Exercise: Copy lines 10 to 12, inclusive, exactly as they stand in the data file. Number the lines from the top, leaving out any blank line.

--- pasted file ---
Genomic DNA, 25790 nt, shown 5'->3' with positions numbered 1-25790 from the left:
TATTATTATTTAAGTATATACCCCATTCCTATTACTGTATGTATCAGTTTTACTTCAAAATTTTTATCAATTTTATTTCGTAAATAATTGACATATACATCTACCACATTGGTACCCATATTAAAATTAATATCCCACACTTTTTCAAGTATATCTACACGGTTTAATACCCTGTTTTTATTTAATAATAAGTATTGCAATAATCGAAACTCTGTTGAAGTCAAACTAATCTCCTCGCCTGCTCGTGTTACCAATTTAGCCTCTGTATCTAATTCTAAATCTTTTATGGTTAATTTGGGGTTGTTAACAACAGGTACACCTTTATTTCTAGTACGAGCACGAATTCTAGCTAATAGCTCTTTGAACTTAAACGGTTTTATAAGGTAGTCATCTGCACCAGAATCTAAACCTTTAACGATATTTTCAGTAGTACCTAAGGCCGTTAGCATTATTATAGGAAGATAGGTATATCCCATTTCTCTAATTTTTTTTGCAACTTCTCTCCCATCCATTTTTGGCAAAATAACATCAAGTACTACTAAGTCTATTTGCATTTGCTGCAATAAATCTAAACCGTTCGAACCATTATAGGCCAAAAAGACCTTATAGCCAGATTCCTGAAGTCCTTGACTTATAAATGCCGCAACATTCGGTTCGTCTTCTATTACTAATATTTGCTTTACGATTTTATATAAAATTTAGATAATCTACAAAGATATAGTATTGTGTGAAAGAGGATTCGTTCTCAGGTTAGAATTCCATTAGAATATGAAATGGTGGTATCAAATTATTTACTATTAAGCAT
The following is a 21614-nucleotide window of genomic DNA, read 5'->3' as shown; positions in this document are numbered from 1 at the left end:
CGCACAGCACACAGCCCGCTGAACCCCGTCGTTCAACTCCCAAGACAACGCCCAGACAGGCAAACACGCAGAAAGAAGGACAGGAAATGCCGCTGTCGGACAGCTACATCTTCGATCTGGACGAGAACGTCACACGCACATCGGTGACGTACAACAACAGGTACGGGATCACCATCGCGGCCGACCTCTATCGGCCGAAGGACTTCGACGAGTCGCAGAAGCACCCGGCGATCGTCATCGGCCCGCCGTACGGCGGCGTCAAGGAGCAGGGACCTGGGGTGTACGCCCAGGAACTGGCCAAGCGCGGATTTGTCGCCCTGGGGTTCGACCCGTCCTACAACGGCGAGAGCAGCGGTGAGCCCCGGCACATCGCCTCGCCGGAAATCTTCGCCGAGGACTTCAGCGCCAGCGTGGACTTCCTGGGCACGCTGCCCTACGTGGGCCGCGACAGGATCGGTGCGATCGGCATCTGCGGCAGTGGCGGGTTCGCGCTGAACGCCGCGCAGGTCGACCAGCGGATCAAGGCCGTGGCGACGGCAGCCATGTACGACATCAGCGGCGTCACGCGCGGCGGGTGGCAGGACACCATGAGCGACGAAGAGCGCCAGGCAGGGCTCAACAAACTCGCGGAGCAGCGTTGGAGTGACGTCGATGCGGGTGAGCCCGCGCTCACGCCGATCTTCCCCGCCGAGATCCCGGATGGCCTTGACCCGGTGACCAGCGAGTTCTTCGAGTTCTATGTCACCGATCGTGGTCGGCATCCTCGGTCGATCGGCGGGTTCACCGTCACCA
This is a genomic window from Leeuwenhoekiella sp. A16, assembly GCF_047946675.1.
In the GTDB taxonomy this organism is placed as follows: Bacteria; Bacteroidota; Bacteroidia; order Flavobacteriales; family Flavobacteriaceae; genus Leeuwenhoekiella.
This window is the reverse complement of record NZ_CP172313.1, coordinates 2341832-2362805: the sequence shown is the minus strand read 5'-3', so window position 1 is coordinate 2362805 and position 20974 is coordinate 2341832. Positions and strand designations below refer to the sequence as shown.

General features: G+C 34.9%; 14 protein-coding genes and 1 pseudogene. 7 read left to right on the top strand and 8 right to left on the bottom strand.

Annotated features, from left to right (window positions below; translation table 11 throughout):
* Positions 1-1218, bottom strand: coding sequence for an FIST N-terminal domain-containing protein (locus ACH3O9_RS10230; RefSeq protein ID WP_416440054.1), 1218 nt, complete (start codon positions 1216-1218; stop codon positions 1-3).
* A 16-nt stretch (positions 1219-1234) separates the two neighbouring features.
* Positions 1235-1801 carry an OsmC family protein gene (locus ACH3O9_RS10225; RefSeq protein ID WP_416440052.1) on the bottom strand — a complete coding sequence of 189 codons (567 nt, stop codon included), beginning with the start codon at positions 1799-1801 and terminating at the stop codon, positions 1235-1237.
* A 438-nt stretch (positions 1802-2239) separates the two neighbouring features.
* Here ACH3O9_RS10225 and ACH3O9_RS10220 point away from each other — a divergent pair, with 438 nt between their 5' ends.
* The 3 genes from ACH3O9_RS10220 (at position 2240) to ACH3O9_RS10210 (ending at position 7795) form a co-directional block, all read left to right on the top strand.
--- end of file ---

* Positions 1-1218, bottom strand: coding sequence for an FIST N-terminal domain-containing protein (locus ACH3O9_RS10230; RefSeq protein ID WP_416440054.1), 1218 nt, complete (start codon positions 1216-1218; stop codon positions 1-3).
* A 16-nt stretch (positions 1219-1234) separates the two neighbouring features.
* Positions 1235-1801 carry an OsmC family protein gene (locus ACH3O9_RS10225; RefSeq protein ID WP_416440052.1) on the bottom strand — a complete coding sequence of 189 codons (567 nt, stop codon included), beginning with the start codon at positions 1799-1801 and terminating at the stop codon, positions 1235-1237.